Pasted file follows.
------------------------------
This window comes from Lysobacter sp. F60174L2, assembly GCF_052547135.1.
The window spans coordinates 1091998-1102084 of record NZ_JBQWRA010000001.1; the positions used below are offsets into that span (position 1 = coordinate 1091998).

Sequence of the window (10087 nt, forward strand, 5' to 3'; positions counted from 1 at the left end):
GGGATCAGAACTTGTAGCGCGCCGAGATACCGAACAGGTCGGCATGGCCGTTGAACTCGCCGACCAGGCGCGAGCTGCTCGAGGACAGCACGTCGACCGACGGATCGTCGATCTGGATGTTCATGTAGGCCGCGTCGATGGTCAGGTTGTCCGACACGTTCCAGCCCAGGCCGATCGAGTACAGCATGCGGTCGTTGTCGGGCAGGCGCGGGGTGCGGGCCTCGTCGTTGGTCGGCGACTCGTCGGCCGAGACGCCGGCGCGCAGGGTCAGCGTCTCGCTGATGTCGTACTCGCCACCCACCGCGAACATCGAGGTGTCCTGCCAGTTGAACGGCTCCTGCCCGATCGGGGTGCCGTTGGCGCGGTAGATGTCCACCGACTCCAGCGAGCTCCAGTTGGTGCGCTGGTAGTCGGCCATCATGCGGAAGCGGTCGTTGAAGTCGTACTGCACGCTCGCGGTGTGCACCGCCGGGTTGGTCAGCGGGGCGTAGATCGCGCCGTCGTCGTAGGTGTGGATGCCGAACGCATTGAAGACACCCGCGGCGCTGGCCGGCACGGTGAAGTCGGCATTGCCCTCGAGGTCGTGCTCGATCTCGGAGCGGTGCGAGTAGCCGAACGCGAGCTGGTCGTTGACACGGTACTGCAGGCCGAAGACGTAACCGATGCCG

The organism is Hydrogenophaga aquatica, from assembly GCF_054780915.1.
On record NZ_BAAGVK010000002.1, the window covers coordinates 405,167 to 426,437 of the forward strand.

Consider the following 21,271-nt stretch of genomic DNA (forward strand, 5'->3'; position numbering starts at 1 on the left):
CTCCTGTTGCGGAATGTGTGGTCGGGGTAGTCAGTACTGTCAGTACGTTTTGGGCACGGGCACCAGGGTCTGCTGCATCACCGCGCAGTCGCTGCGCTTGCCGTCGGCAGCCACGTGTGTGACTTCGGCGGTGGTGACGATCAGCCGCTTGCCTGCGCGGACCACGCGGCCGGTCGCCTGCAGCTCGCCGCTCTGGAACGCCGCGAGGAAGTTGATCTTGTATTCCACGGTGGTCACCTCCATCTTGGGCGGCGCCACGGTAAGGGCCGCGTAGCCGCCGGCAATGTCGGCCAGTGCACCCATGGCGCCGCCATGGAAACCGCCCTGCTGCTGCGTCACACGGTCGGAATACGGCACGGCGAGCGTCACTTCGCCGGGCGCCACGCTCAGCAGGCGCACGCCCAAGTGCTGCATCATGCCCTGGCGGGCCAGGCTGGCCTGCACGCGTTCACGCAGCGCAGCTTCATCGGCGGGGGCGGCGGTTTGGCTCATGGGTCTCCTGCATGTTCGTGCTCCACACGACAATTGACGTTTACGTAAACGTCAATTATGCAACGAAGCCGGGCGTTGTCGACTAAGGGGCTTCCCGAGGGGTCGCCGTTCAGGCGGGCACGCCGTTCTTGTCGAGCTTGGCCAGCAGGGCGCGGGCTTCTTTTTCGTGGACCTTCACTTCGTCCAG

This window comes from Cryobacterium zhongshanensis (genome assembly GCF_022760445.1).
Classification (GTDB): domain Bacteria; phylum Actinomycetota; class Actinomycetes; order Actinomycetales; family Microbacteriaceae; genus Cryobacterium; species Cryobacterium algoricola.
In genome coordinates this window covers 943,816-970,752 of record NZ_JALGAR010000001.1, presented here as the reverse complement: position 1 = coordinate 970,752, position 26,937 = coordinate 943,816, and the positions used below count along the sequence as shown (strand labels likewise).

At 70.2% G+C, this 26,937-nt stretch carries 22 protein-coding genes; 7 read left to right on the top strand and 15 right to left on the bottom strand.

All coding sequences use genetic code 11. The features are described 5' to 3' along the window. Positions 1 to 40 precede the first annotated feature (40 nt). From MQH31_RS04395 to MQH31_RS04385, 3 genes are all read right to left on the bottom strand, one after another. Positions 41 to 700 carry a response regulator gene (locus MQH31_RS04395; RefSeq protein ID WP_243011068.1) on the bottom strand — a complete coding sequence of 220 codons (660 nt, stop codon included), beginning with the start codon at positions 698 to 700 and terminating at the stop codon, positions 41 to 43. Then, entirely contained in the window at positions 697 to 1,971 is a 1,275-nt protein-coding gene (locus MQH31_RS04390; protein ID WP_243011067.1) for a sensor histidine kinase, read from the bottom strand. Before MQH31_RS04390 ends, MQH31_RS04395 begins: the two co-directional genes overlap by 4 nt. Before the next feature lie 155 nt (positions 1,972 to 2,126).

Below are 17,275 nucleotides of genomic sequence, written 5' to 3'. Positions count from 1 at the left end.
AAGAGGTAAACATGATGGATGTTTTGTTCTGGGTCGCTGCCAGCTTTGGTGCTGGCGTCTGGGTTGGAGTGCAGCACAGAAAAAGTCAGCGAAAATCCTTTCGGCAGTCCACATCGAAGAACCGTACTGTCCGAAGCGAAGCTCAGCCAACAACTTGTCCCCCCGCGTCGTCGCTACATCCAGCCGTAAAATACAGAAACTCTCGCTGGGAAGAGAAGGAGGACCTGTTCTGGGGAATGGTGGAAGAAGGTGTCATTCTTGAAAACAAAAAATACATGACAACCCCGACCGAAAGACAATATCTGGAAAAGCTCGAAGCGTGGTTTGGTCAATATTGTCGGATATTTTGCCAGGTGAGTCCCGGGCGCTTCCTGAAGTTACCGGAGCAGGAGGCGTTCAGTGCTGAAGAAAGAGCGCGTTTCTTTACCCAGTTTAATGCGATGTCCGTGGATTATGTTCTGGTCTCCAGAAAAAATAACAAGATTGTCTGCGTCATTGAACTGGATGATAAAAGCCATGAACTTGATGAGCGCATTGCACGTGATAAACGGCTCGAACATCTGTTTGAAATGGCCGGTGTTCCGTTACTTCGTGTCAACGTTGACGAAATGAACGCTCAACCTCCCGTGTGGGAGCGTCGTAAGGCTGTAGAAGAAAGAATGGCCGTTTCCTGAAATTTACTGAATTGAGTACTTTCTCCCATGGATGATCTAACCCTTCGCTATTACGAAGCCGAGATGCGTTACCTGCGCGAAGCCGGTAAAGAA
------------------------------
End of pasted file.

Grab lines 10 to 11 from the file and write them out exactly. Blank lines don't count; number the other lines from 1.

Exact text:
Classification (GTDB): domain Bacteria; phylum Actinomycetota; class Actinomycetes; order Actinomycetales; family Microbacteriaceae; genus Cryobacterium; species Cryobacterium algoricola.
In genome coordinates this window covers 943,816-970,752 of record NZ_JALGAR010000001.1, presented here as the reverse complement: position 1 = coordinate 970,752, position 26,937 = coordinate 943,816, and the positions used below count along the sequence as shown (strand labels likewise).